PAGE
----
Nowadays there are carol concerts in schools and churches in the run-up to Christmas, and groups of carol-singers can be found in shopping centres or visiting homes and pubs in the evenings to collect money for charity. Earlier, singers would have been earning money for themselves, but by the 20th century this was mainly limited to children, and has now apparently died out. There was a very strong and longstanding custom of serenading people in their homes early on Christmas Day; this could be done by informal groups (sometimes not very well), but in the 19th century was more usually an organized activity of the church choir or of the waits, where these existed. Some writers use that term for all perambulating singers and musicians. A few carols in the current repertoire are traditional folk-songs (‘God Rest You Merry Gentlemen’, ‘As I Sat on a Sunny Bank’, ‘The Holly and the Ivy’), but most were composed by Victorian or later musicians.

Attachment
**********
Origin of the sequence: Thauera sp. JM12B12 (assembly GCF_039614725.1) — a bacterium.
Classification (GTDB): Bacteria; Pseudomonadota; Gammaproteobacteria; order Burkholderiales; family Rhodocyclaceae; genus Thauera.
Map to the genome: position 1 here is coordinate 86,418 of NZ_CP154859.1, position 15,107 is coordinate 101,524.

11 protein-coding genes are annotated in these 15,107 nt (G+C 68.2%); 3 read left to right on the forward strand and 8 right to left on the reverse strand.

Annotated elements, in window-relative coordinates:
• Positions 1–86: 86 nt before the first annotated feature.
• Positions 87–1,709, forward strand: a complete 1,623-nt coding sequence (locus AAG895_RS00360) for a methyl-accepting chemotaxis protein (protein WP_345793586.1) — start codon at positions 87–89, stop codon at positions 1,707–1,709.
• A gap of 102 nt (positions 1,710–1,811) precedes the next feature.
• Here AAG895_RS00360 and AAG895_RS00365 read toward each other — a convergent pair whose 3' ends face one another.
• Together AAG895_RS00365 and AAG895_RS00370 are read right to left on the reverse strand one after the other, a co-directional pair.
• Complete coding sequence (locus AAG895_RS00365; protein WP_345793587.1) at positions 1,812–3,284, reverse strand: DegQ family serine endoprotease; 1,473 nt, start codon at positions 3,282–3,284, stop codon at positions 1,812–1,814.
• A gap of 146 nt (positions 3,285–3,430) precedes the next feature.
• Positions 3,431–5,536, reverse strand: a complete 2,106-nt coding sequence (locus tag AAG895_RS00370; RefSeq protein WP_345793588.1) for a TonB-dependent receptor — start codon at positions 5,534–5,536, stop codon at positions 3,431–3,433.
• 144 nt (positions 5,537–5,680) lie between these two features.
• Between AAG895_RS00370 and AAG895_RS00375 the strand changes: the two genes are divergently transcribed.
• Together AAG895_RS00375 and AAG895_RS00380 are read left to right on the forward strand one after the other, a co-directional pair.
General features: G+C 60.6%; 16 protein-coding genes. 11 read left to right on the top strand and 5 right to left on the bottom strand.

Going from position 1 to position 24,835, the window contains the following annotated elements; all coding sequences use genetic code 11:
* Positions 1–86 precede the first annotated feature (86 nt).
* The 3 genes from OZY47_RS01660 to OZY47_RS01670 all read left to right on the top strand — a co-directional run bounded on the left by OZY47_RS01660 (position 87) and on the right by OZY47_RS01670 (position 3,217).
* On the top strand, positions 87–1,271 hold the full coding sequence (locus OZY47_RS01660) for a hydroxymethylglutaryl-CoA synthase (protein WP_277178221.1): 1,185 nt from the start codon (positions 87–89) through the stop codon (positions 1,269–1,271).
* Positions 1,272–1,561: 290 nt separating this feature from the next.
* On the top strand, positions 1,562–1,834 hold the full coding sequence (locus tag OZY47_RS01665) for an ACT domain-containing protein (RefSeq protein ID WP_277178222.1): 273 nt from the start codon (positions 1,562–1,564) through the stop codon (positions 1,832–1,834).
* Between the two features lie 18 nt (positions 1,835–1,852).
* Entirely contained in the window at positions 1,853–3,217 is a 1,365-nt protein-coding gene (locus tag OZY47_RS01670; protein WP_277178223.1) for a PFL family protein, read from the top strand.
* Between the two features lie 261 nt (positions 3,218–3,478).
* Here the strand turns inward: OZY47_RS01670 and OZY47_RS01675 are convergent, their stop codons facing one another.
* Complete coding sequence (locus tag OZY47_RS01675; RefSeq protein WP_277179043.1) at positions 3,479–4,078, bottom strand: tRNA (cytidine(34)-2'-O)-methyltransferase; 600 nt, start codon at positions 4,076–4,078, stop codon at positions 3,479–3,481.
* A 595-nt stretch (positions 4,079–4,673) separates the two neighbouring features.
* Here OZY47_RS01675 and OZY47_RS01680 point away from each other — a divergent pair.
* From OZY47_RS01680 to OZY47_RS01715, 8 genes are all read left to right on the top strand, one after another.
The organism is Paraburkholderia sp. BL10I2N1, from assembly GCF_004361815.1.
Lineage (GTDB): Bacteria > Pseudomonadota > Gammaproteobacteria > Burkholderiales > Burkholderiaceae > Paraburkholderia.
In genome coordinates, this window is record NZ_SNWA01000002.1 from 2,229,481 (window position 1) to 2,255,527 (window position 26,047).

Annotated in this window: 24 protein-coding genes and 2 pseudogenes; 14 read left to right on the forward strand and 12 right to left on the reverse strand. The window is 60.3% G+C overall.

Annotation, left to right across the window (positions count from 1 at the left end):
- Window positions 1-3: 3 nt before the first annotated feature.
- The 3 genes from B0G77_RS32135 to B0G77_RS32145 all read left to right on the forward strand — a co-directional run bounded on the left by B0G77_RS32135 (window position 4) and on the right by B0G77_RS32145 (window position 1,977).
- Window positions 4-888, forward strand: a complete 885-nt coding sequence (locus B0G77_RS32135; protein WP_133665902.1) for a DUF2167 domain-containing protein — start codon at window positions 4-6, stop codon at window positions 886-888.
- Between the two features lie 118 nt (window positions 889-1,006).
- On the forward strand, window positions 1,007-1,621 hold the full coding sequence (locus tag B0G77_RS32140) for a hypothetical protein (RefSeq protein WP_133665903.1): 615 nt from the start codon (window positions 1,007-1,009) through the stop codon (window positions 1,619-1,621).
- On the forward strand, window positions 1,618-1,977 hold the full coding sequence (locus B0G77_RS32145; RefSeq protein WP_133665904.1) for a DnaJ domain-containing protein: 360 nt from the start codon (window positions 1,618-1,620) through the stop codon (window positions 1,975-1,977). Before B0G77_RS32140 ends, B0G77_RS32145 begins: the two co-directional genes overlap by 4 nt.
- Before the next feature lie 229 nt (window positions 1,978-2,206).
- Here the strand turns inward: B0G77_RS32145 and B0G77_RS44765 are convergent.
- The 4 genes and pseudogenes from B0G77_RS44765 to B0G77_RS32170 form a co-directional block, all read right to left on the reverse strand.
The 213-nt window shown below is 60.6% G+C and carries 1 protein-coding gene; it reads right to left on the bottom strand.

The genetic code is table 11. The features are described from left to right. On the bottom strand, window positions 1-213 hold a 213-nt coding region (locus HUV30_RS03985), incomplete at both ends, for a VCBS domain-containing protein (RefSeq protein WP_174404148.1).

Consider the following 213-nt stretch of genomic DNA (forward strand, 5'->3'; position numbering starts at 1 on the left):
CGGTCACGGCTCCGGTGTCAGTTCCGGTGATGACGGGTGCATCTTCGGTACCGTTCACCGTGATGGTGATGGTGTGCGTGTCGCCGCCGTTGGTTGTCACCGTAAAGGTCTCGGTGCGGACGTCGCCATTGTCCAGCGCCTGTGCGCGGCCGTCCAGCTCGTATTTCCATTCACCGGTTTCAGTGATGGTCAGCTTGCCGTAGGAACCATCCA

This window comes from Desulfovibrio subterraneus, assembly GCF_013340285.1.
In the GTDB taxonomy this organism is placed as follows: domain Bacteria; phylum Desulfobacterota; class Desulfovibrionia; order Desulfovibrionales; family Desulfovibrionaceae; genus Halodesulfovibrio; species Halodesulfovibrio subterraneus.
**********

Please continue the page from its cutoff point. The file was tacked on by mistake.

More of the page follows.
See also WAITS.